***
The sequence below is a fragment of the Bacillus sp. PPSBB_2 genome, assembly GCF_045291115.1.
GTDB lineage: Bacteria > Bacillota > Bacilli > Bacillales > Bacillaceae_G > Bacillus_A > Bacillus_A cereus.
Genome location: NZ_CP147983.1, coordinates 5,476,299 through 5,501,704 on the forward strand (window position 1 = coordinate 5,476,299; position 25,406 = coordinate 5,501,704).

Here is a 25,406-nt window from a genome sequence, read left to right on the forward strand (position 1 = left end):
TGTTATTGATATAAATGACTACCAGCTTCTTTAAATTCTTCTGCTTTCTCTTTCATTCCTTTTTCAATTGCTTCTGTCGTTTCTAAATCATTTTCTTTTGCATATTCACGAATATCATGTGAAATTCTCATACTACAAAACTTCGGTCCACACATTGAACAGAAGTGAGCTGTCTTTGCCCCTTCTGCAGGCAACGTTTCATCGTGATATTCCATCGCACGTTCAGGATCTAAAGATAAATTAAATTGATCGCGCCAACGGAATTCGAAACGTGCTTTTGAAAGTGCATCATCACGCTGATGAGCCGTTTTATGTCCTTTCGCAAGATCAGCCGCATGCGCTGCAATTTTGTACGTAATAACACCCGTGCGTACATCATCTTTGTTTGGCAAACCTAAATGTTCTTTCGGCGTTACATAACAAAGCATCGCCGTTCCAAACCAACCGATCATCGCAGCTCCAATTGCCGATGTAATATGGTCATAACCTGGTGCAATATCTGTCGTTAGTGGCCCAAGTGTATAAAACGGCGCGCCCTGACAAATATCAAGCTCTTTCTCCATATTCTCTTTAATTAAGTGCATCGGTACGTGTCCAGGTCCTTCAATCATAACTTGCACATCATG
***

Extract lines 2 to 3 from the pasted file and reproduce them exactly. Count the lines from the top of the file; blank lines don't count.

GTDB lineage: Bacteria > Bacillota > Bacilli > Bacillales > Bacillaceae_G > Bacillus_A > Bacillus_A cereus.
Genome location: NZ_CP147983.1, coordinates 5,476,299 through 5,501,704 on the forward strand (window position 1 = coordinate 5,476,299; position 25,406 = coordinate 5,501,704).